Dying Behind Bars

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CORALVILLE, Iowa -- A cold winter sun tries to press through the clouds over the Iowa Medical and Classification Center in Coralville, while the wires and fence contain the people inside. One of them, George Menter, has been here more than half his life.  When he was younger, Menter drove the fastest stock cars and broke the wildest horses.

"I was 18 when I started riding racehorses," he said.

These days, his body is frail and his hands are unsteady.

David Freeman is Menter's roommate. He was also his cellmate at a prison in Clarinda.

"So, we've been together 15 years," Freeman said. "That's a long time."

Both were diagnosed with cancer last year. Freeman has pancreatic cancer. Menter suffers from cancer and cirrhosis of the liver.  They were transferred to IMCC when it became clear there wasn't much more doctors could do for them.

Freeman continues to receive chemotherapy. Menter has refused additional treatment because the radiation made him too sick, he said.

"I told them I'm done. So they said, 'OK.'"

Menter said he has no regrets.  He doesn't regret ending treatment, and he doesn't regret committing the crime that resulted in his 45-year sentence.

"I shot my mom," he said matter of factly. "Shot her with a .22 right in the head."

He says she broke his legs when he was a toddler and told him he'd never amount to anything.  He says he'd pull the trigger again if they'd let him.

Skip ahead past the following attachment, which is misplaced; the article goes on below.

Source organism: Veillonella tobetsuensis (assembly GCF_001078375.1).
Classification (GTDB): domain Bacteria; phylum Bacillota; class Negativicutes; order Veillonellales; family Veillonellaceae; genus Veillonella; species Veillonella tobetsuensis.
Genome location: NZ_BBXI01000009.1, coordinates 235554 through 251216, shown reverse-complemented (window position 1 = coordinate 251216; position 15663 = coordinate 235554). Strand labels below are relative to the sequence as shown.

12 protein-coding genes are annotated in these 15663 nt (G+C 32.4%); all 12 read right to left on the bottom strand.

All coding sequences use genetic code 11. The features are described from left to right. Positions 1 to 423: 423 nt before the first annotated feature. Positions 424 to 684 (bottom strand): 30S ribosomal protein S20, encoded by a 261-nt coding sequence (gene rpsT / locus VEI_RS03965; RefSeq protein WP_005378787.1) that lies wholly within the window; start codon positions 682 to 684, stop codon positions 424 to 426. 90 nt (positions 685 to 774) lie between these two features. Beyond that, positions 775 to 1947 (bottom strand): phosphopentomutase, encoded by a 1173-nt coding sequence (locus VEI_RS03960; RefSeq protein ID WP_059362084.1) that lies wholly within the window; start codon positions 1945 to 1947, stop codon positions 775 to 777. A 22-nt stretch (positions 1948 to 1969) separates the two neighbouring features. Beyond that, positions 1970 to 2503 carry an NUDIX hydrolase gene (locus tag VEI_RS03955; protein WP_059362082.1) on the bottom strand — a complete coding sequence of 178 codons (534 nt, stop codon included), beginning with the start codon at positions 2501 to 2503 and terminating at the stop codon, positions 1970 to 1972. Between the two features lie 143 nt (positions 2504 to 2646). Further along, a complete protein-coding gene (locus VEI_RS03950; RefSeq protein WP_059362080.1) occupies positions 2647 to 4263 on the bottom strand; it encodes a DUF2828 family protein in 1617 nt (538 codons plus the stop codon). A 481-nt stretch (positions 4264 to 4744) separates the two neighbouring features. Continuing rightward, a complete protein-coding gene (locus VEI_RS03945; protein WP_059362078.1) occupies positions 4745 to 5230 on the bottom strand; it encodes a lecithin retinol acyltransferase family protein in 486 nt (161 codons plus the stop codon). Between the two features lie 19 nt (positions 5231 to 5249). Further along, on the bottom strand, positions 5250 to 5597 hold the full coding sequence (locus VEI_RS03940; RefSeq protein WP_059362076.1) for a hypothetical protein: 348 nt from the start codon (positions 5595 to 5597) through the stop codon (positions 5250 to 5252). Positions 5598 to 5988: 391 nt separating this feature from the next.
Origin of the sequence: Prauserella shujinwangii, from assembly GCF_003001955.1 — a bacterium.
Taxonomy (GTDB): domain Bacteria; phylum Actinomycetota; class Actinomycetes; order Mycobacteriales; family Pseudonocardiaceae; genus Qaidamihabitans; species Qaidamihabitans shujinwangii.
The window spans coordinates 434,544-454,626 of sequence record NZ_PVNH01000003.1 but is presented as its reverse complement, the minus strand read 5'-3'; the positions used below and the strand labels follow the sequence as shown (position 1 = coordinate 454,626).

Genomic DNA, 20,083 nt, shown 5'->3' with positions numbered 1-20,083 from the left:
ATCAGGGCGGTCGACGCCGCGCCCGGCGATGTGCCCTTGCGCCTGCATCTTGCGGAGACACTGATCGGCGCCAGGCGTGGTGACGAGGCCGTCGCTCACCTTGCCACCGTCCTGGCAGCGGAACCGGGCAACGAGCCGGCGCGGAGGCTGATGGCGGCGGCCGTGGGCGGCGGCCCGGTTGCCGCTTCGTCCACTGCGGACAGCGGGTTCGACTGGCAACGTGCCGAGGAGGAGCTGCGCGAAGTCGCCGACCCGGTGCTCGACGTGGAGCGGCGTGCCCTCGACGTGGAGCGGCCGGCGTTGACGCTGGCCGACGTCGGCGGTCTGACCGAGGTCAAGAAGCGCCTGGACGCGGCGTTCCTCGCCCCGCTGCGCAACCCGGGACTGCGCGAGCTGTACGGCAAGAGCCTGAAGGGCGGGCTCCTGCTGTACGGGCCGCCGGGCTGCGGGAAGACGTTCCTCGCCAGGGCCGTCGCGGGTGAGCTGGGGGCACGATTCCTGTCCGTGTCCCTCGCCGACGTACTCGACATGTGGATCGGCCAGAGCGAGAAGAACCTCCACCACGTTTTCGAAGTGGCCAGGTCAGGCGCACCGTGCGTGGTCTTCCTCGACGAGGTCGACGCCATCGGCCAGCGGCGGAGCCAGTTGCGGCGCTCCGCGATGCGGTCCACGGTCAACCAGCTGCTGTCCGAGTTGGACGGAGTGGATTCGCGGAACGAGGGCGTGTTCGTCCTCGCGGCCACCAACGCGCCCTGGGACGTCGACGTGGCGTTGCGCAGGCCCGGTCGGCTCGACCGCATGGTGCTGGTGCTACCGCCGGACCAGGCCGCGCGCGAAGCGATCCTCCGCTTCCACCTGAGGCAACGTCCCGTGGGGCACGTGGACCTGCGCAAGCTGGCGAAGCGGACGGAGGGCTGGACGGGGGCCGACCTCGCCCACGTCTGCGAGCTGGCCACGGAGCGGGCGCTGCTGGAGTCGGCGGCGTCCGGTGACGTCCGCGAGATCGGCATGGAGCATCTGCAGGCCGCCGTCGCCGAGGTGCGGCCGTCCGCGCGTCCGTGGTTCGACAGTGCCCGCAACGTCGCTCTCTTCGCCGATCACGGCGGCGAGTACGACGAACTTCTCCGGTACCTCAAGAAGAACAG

"I have no guilt to it," Menter said.

Freeman is serving a life sentence.

"They say I killed a guy. One of my best friends. It was an accident," he said.

Freeman says he was ready to die behind bars when he walked into prison 36 years ago and he still is.

"I'm ready for it. I'm ready for it," Freeman said.

As is Menter. They're well aware most people want nothing to do with them. Their own families have shunned them.

"My kids, they know where I'm at," Freeman said. "Once in a while, they'll write."

Menter said he feels as though people condemn him because he shot his mother. And many probably do, but not Kim Jeraco.

"I don't judge. I don't judge," Jeraco said. "You know, we've all made mistakes."

Jeraco oversees the IMCC Hospice Program, which was launched in 2002. It is funded entirely through donations and fundraisers.  The goal is simple, she says.

"Dying with respect, honoring their wishes, as much as we are able to within a prison setting," Jeraco said.

George Menter

George Menter

Jeraco views herself as a facilitator between staff, in charge of things like security and administering medications, and volunteers who provide emotional and physical comfort.

"And they are each other's family," Jeraco said.

Jon Schiefer is one of those volunteers, all of whom are doing time themselves. Schiefer is serving a 25-year sentence for burglary and sexual assault. The volunteers don't get paid for working in the hospice program, like they do at their other prison jobs, and they must undergo 20 hours of training.

"I always ask, 'Why do you want to do this?' And the majority of the time they say, 'I want to pay it forward because someday I'll be in that bed.' They know that," Jeraco said.

Schiefer said it also makes him feel important.

"It takes the focus off myself and it is gratifying just to see somebody else need me because we don't get a lot of that here," he said.

Right now, Freeman and Menter need him.

"It means somebody cares," Menter said.  "It means someone is going to be here when I'm ready."

George Menter has since passed away after being interviewed in December. He died Monday.